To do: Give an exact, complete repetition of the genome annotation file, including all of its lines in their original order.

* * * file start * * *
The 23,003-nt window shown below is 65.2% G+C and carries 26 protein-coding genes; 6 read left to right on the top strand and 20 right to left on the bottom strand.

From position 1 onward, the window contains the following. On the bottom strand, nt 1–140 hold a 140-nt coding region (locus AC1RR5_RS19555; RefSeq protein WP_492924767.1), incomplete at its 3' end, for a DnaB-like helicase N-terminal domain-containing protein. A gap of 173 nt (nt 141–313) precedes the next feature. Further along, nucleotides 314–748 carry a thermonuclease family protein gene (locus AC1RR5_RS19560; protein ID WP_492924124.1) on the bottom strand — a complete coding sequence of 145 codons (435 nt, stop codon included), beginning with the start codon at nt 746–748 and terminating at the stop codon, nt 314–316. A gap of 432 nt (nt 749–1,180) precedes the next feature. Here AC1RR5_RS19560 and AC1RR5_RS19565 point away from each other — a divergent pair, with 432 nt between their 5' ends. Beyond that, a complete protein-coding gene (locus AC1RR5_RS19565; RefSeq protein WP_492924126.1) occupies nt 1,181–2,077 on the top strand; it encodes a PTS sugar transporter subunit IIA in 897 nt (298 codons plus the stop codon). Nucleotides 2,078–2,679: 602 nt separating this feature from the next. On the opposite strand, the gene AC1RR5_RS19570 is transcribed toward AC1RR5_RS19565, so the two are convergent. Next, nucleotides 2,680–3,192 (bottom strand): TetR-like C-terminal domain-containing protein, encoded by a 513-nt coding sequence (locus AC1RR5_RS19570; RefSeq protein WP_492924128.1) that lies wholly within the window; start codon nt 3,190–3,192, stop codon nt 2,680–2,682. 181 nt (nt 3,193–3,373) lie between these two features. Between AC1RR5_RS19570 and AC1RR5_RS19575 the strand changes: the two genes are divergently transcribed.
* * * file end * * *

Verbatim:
The 23,003-nt window shown below is 65.2% G+C and carries 26 protein-coding genes; 6 read left to right on the top strand and 20 right to left on the bottom strand.

From position 1 onward, the window contains the following. On the bottom strand, nt 1–140 hold a 140-nt coding region (locus AC1RR5_RS19555; RefSeq protein WP_492924767.1), incomplete at its 3' end, for a DnaB-like helicase N-terminal domain-containing protein. A gap of 173 nt (nt 141–313) precedes the next feature. Further along, nucleotides 314–748 carry a thermonuclease family protein gene (locus AC1RR5_RS19560; protein ID WP_492924124.1) on the bottom strand — a complete coding sequence of 145 codons (435 nt, stop codon included), beginning with the start codon at nt 746–748 and terminating at the stop codon, nt 314–316. A gap of 432 nt (nt 749–1,180) precedes the next feature. Here AC1RR5_RS19560 and AC1RR5_RS19565 point away from each other — a divergent pair, with 432 nt between their 5' ends. Beyond that, a complete protein-coding gene (locus AC1RR5_RS19565; RefSeq protein WP_492924126.1) occupies nt 1,181–2,077 on the top strand; it encodes a PTS sugar transporter subunit IIA in 897 nt (298 codons plus the stop codon). Nucleotides 2,078–2,679: 602 nt separating this feature from the next. On the opposite strand, the gene AC1RR5_RS19570 is transcribed toward AC1RR5_RS19565, so the two are convergent. Next, nucleotides 2,680–3,192 (bottom strand): TetR-like C-terminal domain-containing protein, encoded by a 513-nt coding sequence (locus AC1RR5_RS19570; RefSeq protein WP_492924128.1) that lies wholly within the window; start codon nt 3,190–3,192, stop codon nt 2,680–2,682. 181 nt (nt 3,193–3,373) lie between these two features. Between AC1RR5_RS19570 and AC1RR5_RS19575 the strand changes: the two genes are divergently transcribed.